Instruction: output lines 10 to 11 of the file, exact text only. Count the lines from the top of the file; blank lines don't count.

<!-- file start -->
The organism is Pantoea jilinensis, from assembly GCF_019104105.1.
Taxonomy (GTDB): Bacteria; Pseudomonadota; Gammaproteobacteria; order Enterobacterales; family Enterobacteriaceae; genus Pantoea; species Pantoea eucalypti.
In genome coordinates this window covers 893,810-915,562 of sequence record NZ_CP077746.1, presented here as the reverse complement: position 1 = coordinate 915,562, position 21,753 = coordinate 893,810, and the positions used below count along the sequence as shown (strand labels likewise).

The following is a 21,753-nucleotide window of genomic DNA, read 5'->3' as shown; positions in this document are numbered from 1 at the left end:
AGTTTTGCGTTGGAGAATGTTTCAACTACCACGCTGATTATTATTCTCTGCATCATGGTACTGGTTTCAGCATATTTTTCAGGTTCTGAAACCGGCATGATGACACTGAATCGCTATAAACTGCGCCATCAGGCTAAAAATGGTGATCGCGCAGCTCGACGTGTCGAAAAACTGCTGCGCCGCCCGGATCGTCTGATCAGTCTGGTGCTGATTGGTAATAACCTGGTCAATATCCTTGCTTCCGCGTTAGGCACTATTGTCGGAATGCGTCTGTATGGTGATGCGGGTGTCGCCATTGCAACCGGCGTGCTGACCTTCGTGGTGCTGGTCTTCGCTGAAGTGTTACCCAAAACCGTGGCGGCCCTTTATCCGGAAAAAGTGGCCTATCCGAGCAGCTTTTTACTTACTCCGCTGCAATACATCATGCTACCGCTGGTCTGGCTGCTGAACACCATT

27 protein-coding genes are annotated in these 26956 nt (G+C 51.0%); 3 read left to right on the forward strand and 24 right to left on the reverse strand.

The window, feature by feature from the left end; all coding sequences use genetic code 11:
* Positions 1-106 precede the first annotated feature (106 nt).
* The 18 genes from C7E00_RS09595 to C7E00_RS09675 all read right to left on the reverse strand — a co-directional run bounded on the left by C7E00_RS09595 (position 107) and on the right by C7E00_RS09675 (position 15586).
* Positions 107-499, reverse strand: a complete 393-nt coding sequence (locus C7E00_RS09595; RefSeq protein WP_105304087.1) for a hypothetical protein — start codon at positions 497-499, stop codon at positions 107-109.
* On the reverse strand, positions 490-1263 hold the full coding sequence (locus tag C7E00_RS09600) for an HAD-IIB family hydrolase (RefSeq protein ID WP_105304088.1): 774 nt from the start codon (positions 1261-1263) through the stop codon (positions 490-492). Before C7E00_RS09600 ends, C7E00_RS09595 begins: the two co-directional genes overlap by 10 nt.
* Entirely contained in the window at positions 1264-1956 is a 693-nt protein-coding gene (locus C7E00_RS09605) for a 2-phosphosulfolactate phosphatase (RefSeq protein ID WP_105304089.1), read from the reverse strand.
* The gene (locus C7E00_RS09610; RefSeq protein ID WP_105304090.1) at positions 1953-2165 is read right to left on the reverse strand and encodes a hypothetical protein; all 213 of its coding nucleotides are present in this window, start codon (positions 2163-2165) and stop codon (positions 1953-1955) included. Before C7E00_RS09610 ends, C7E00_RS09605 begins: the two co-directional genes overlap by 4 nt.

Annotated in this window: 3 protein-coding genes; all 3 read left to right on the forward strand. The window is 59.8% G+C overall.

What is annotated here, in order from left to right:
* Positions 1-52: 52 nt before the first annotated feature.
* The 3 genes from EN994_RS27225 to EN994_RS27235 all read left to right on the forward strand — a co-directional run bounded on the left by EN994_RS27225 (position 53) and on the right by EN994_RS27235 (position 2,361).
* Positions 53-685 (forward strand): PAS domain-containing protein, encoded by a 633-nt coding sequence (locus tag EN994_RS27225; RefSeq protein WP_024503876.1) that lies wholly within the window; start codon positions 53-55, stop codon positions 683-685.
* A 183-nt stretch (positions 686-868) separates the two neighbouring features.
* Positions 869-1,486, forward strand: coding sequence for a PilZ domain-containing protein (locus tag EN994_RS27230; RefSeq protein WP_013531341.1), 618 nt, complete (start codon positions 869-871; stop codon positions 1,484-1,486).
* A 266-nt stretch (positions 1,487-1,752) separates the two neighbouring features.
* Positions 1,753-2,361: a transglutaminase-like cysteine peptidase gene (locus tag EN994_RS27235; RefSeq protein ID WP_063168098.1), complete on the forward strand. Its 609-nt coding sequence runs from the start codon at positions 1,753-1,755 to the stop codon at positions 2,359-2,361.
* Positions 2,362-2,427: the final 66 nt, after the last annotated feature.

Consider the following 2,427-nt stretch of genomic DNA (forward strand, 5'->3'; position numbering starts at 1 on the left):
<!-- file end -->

* Positions 107-499, reverse strand: a complete 393-nt coding sequence (locus C7E00_RS09595; RefSeq protein WP_105304087.1) for a hypothetical protein — start codon at positions 497-499, stop codon at positions 107-109.
* On the reverse strand, positions 490-1263 hold the full coding sequence (locus tag C7E00_RS09600) for an HAD-IIB family hydrolase (RefSeq protein ID WP_105304088.1): 774 nt from the start codon (positions 1261-1263) through the stop codon (positions 490-492). Before C7E00_RS09600 ends, C7E00_RS09595 begins: the two co-directional genes overlap by 10 nt.